But if he enters the race, (Gammage) also may have to answer campaign questions about his own unwitting role in a major Democratic scandal, former Attorney General Dan Morales' attempt to obtain millions of dollars in fraudulent legal fees for a friend in Texas' anti-tobacco lawsuit.
Morales is about halfway through a four-year federal prison sentence stemming from the case, and his friend, Marc Murr, was sentenced to six months in federal prison. Both pleaded guilty in 2003 to federal mail fraud charges.
Gammage was one of three state arbitrators who recommended in 1998 that Murr, then an attorney, be paid $260 million for purported work that other lawyers in the tobacco suit said he never performed.
The arbitrators were selected by Morales and Murr after Morales had obtained a $17.3 billion settlement of a suit against tobacco companies over health care costs associated with smoking.
A national arbitration panel overturned most of the state award and gave Murr $1 million, which he later relinquished after Morales' successor, Attorney General John Cornyn, challenged the award in court.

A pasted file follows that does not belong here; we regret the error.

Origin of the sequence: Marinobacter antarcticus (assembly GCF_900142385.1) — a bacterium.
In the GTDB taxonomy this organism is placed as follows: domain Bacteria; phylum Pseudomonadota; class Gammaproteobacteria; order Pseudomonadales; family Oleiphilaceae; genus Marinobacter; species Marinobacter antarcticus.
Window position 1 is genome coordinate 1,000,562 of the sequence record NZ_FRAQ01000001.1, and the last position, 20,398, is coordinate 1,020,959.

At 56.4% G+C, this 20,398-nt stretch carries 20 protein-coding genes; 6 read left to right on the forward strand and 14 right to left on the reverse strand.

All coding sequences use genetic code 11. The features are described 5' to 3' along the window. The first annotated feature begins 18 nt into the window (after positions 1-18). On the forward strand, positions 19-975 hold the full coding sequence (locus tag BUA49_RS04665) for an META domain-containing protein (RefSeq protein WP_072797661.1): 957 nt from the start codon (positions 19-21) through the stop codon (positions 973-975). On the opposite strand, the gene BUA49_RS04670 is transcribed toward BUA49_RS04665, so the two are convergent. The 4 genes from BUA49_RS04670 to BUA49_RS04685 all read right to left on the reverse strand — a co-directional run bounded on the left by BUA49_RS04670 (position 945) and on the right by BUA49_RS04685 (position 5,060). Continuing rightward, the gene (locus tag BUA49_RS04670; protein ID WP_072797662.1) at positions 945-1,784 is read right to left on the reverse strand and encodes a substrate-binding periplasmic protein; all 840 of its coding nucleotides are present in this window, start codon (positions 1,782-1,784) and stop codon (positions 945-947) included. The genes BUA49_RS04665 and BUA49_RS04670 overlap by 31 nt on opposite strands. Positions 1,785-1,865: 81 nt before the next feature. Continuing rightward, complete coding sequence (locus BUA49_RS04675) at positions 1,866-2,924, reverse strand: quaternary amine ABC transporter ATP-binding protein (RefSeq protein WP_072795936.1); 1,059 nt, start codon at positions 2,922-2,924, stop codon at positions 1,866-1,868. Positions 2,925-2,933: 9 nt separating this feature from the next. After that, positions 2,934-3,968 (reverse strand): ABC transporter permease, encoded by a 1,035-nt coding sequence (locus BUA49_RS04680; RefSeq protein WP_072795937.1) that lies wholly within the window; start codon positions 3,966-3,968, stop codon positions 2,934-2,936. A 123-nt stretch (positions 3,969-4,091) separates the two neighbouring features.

Five other law firms hired by Morales to try the case shared in $3.3 billion in legal fees awarded by the federal arbitrators. The fees are being paid in installments by cigarette makers.
Gammage said Thursday that he and the other two state arbitrators "dealt with the evidence that was before us."
"There was a very detailed account of what he (Morales) said Murr had done," Gammage recalled.
No one, he said, presented evidence against the fees.
He also said the arbitration process had been approved by the federal judge presiding over the tobacco case and the panel's recommended award was conditioned on the judge's approval.
I'd simply like a bit more detailed explanation than so far has been made regarding this from Gammage.
And I make my request so that the voters of theTexas Democratic Party can select a candidate for Governor that has absolutely none
of the same stench of corruption that the Republicans thoroughly reek of.
What say you, Mr. Gammage?
: Apparently Bob's been thinking about running for quite bit longer
than the last couple of weeks.